Illness, not misogyny, made Elliot Rodger kill
What to make of a disturbed young man who rants about killing women in revenge for them not having sex with him, who then murders two, as well as four men?
There's not much to like about Elliot Rodger - entitled, self-pitying, vain, insecure, histrionic, materialistic, racist, boastful and ungrateful - yet it's difficult for any of us to judge how many of these attributes arose from mental health issues or were simply the result of a nasty little mind. Our knowledge of him is incomplete.
What seems indisputable is he was an incredibly lonely young man, a virgin who'd never kissed a woman and didn't have a single male friend in the world. Reading his"manifesto" and watching his videos, it seems pretty clear Rodger hated everybody - women because they'd rejected him and men because they'd led the sexually active lives he'd not.
He disliked blacks, Indians and Asians - despite being Eurasian himself - and at least a few of his hang ups stemmed from this. He attached disproportionate importance to being "half-white", reasoning Asians were of less value in the world in which he lived.
Rodger may have been mentally disturbed but his instincts, at least on this subject, seem borne out by the lop-sided coverage given to his two white, female and one Hispanic male victims as opposed to the Asian males. They were Weihan Wang, 20, George Chen, 19 and Cheng Yuan Hong, 20, by the way.
Much has been made of Rodger's misogyny, yet he stabbed these three Asian men to death and mutilated their bodies. Think about the sort of mind needed to do something like that, then move calmly on to your next victims? Ask yourself if they're the actions of a sane man?
A family friend described Rodger as "incredibly shy", that he spoke haltingly and rarely looked people in the eye.
"He was fundamentally withdrawn," said the friend.
Some readers may think it obscene to waste one more word on Rodger, to give him any more of the notoriety he clearly craved, yet it's difficult to discuss cases like this without looking at the specifics of the perpetrators and the perpetrators of mass killings are overwhelmingly isolated, lonely males, with mental health issues.
I've dealt with a lot of men like Elliot Rodger over the years, men who shared many of his resentments, though never to my knowledge, his proclivity for violence.
People who are capable of, or are in loving relationships, who have friends, often find it inconceivable there are individuals who exist without either. I've been deeply moved by how common and corrosive it is.
Links have been made between Rodger and the Pick Up Artist community - which is kind of bizarre considering he frequented websites devoted to criticising PUA culture and considered it parasitic and manipulative of lonely men like him.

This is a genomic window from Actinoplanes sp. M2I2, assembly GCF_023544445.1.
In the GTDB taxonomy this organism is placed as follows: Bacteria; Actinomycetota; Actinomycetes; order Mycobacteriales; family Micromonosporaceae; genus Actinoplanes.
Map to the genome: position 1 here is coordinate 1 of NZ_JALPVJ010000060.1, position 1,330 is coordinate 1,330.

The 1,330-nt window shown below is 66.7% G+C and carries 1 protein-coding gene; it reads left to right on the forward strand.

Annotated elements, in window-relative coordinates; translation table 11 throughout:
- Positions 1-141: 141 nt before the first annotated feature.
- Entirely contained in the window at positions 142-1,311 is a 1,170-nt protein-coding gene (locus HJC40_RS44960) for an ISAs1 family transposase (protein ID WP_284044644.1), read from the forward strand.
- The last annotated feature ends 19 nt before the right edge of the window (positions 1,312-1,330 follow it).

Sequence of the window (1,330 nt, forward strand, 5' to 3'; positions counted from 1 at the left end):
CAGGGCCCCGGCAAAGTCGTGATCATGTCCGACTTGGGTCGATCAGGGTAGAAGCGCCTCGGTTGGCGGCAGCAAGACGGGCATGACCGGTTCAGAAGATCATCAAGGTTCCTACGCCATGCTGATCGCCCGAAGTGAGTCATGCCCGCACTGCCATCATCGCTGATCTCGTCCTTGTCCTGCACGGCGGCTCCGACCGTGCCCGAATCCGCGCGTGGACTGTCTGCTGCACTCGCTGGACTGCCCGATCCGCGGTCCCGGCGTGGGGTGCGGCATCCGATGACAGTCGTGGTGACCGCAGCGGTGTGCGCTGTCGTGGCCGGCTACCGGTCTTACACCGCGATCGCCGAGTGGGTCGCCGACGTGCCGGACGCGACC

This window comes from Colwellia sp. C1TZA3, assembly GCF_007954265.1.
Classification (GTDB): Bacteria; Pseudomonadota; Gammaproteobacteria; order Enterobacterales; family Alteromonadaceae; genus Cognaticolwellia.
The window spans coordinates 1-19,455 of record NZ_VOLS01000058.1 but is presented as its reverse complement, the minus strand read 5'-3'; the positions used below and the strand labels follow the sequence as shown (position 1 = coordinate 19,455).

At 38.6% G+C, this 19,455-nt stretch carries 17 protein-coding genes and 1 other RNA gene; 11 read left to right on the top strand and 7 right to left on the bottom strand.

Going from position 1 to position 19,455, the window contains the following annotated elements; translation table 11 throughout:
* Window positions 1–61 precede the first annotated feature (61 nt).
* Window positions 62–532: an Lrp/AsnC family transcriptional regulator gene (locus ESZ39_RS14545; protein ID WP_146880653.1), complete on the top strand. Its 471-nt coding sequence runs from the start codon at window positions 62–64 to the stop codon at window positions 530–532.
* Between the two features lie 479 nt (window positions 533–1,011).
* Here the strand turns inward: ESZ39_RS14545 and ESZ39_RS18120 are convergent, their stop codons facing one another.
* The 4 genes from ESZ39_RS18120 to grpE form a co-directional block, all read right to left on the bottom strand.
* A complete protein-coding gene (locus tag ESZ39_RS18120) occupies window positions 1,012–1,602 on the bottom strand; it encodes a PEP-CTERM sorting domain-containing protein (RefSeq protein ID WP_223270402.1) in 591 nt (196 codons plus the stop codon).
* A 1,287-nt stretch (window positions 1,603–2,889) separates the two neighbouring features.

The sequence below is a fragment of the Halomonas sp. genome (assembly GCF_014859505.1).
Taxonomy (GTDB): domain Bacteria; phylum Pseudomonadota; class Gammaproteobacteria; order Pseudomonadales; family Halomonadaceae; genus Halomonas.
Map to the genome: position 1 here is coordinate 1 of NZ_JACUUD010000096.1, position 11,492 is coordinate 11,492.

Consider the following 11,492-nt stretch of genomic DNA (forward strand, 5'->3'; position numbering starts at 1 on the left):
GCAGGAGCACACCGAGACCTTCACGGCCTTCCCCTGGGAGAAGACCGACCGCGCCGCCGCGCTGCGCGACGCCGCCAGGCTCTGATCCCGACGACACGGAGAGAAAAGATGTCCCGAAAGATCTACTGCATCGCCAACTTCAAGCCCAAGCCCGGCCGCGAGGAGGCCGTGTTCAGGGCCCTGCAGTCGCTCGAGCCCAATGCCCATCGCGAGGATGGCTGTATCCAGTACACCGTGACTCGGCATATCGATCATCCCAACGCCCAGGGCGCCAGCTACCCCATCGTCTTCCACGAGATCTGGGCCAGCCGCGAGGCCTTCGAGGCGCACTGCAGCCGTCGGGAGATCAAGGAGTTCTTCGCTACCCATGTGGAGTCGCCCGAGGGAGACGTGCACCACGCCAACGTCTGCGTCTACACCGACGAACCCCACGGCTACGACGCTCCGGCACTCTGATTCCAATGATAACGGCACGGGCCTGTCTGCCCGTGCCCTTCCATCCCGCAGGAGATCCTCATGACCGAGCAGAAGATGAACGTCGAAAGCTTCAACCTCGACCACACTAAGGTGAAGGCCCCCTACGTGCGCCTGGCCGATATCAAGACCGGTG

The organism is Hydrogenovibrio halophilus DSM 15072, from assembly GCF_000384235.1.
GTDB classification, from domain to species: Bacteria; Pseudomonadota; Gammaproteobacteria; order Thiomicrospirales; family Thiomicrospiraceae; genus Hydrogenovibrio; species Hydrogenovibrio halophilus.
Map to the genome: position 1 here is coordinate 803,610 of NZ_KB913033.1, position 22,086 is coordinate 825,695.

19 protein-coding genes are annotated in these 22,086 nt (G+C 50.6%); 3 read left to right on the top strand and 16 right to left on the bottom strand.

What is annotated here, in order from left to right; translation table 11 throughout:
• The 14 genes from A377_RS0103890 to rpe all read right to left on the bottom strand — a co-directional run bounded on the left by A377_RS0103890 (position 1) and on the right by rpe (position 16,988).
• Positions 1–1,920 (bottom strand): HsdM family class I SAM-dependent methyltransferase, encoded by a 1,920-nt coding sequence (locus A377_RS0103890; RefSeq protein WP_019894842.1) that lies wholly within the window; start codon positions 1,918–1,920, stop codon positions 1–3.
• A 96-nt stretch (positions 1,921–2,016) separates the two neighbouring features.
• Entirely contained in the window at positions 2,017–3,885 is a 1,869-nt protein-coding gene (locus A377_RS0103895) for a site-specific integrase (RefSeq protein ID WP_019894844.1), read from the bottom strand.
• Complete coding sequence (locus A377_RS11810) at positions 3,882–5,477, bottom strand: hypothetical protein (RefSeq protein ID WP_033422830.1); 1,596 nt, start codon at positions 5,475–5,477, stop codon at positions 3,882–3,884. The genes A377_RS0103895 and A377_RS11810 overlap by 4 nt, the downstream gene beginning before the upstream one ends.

Like any culture, the PUA community has a spectrum of adherents. Some are misogynist sickos. Many are just average guys looking to learn social skills.
I've given talks to rooms full of men, from teenagers to grand-dads, who just wanted to know how to be more successful with women. Sure part of that desire was sexual but mostly they were men hoping to meet someone special who they could love and in turn be loved by.
I've dealt with men with disabilities, disfigurements, weight problems and also obvious mental health issues. Many of them were men of non-white racial backgrounds whose second or third language was English.
Many were incredibly shy, who spoke haltingly and rarely looked you in the eye. It was distressing how many times they told me they had few or no friends outside of family.
I've had very long conversations - painful, soul-baring conversations - with men about their virginity, their loneliness, their despair and I've walked away from some convinced "that guy is going to die alone".
None of these men - that I know of - have gone on to become killers but if loneliness, isolation and resentment are the pond from which creatures like Elliot Rodger emerge, mass killers would be everywhere, because it's a deep pond.
It's worth noting that many of these men spend hundreds, sometimes thousands of dollars, as well as years of their lives just to be able to do what you and I take for granted - talk to a member of the opposite sex.
Tragedies like the Isla Vista shootings make me wonder which is sadder: the number of men out there who feel just like Elliot Rodger did or the people who think this - and not mental illness - is what makes them kill.
Sydney Morning Herald